Monoclonal antibodies used for inflammatory bowel disease include infliximab and adalimumab, both of which are directed against TNFalpha (FA2020 p382, 122, 487)
Another way of thinking about this is to think about common therapeutic antibodies used as well as the function of the other things listed to eliminate them. TNFalpha is commonly blocked by biologics for therapy in autoimmune and inflammatory disease, and generally it makes sense it would be beneficial to block as it is one of the primary pro-inflammatory cytokines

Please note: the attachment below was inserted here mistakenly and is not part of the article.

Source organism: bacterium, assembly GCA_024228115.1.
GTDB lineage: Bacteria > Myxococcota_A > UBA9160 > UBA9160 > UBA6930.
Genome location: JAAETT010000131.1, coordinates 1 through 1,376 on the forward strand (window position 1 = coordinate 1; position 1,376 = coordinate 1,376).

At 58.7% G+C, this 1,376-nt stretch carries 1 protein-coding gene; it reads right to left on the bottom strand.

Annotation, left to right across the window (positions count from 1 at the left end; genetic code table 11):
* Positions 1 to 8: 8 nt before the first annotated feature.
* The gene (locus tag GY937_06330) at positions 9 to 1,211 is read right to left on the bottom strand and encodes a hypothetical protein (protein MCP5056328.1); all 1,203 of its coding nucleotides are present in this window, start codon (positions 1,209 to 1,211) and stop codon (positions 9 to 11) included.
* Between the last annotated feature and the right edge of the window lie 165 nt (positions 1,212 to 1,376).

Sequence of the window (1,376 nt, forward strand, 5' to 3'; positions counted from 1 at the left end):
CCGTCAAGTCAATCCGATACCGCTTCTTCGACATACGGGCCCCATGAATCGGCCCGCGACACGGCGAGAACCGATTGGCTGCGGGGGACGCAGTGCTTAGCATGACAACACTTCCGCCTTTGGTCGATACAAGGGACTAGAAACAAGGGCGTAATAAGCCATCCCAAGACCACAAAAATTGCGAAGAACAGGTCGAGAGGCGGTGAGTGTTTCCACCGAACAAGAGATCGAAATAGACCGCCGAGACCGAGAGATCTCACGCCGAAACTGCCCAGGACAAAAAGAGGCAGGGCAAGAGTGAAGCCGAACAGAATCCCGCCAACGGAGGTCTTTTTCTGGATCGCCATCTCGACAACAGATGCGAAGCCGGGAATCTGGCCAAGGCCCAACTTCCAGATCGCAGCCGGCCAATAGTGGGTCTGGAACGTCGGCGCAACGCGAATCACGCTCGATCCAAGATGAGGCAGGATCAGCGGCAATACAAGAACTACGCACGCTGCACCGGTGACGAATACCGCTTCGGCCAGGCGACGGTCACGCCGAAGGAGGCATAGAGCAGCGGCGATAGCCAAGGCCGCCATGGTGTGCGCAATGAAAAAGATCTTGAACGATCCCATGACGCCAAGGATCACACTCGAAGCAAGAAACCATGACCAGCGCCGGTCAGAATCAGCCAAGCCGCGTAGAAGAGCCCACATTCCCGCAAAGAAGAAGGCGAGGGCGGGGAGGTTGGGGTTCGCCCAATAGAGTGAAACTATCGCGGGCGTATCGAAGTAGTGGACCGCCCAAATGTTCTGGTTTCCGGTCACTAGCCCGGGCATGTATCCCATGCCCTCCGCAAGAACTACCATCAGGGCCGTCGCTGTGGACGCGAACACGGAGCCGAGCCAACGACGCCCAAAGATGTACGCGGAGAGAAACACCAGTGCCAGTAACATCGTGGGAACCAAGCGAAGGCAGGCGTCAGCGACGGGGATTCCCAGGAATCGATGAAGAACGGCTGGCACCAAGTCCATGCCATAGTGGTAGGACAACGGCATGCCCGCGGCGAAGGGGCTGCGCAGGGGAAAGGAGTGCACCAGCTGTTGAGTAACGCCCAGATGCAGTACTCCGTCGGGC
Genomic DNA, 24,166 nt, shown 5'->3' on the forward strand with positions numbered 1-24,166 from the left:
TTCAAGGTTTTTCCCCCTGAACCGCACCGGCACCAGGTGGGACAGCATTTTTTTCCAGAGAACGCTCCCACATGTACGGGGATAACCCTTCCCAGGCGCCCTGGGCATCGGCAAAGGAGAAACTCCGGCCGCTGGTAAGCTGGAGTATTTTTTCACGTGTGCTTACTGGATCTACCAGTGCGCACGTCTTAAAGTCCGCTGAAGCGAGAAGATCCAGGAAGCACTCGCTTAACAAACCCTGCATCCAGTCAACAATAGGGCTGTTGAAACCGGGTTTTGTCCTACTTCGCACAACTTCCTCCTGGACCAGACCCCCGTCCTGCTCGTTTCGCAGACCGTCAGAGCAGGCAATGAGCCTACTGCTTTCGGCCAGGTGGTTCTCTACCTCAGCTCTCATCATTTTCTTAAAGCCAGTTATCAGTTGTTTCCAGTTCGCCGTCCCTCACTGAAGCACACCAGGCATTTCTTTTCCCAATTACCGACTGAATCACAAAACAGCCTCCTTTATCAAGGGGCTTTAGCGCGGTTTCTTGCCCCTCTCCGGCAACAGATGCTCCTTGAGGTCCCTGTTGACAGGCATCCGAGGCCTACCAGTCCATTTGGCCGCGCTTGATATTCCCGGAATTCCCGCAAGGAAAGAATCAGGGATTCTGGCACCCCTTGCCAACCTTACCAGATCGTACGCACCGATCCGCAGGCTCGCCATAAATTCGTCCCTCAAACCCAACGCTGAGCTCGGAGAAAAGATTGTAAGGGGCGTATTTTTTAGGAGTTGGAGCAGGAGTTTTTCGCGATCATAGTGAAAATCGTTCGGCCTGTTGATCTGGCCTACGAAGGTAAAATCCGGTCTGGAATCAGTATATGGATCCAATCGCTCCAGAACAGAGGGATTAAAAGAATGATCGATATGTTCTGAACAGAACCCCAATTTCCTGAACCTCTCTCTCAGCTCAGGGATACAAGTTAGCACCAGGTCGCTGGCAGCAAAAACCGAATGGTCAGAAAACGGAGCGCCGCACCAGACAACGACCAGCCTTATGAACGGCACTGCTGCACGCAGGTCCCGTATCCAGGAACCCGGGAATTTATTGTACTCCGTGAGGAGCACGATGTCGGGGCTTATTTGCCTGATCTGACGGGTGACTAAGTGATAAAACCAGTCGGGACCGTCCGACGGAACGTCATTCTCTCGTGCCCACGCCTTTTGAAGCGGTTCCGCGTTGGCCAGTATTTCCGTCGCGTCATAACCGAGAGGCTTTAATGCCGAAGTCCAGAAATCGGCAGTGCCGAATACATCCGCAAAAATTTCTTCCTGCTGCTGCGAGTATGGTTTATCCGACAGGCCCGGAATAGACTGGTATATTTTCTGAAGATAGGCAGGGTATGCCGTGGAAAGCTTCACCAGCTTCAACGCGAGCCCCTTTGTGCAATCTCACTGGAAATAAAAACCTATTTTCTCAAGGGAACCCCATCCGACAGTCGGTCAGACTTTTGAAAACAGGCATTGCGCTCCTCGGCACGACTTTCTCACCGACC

Bradykinin is involved in inflammation but has no major therapeutic Abs targeting it. C5a is an anaphylotoxin, and though monoclonal antibodies targeting C5 do exist they are used to treat paroxysmal noturnal hemoglobinuria. C5a does not play a major role in the pathogenesis of IBD. Blocking class I MHC antigens does not make sense, as antigens are what elicit the immune response and are presented to T-cells and there are millions of possible antigens that could be presented that are eliciting the inflammatory response. If you block class I MHC ittself it would also be extremely detrimental as then CD8 T-cells would not be able to respond to any infection/etc. Fibrin is involved in the clotting pathway and would not be beneficial to block in IBD. PGE2 is associated with pain, but it is not targeted by any therapeutic antibodies.